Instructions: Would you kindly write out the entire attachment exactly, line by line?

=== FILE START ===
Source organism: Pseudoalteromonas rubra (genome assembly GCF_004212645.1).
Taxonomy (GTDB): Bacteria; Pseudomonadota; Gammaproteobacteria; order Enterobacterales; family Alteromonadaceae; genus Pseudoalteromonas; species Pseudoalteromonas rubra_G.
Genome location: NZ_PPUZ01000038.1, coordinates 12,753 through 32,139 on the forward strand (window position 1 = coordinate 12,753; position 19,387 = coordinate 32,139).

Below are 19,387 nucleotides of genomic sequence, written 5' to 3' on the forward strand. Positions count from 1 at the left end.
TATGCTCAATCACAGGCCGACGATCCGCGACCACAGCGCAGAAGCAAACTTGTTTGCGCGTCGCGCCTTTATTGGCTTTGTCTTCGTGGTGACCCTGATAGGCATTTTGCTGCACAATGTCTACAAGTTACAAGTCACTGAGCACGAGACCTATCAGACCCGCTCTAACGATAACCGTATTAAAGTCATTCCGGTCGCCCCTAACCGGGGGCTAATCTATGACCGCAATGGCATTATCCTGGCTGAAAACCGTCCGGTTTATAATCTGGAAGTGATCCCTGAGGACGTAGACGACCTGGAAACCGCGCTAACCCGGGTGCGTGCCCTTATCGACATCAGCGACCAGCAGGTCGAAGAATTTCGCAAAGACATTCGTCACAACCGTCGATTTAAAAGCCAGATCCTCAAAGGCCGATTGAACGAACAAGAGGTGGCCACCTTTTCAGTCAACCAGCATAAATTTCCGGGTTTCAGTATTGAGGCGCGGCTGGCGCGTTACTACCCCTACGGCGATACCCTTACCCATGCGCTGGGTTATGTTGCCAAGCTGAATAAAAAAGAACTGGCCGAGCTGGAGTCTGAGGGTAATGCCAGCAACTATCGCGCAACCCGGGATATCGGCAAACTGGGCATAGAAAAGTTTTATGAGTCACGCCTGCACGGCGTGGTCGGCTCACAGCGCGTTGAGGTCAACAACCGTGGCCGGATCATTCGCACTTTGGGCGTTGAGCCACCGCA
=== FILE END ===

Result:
Source organism: Pseudoalteromonas rubra (genome assembly GCF_004212645.1).
Taxonomy (GTDB): Bacteria; Pseudomonadota; Gammaproteobacteria; order Enterobacterales; family Alteromonadaceae; genus Pseudoalteromonas; species Pseudoalteromonas rubra_G.
Genome location: NZ_PPUZ01000038.1, coordinates 12,753 through 32,139 on the forward strand (window position 1 = coordinate 12,753; position 19,387 = coordinate 32,139).

Below are 19,387 nucleotides of genomic sequence, written 5' to 3' on the forward strand. Positions count from 1 at the left end.
TATGCTCAATCACAGGCCGACGATCCGCGACCACAGCGCAGAAGCAAACTTGTTTGCGCGTCGCGCCTTTATTGGCTTTGTCTTCGTGGTGACCCTGATAGGCATTTTGCTGCACAATGTCTACAAGTTACAAGTCACTGAGCACGAGACCTATCAGACCCGCTCTAACGATAACCGTATTAAAGTCATTCCGGTCGCCCCTAACCGGGGGCTAATCTATGACCGCAATGGCATTATCCTGGCTGAAAACCGTCCGGTTTATAATCTGGAAGTGATCCCTGAGGACGTAGACGACCTGGAAACCGCGCTAACCCGGGTGCGTGCCCTTATCGACATCAGCGACCAGCAGGTCGAAGAATTTCGCAAAGACATTCGTCACAACCGTCGATTTAAAAGCCAGATCCTCAAAGGCCGATTGAACGAACAAGAGGTGGCCACCTTTTCAGTCAACCAGCATAAATTTCCGGGTTTCAGTATTGAGGCGCGGCTGGCGCGTTACTACCCCTACGGCGATACCCTTACCCATGCGCTGGGTTATGTTGCCAAGCTGAATAAAAAAGAACTGGCCGAGCTGGAGTCTGAGGGTAATGCCAGCAACTATCGCGCAACCCGGGATATCGGCAAACTGGGCATAGAAAAGTTTTATGAGTCACGCCTGCACGGCGTGGTCGGCTCACAGCGCGTTGAGGTCAACAACCGTGGCCGGATCATTCGCACTTTGGGCGTTGAGCCACCGCA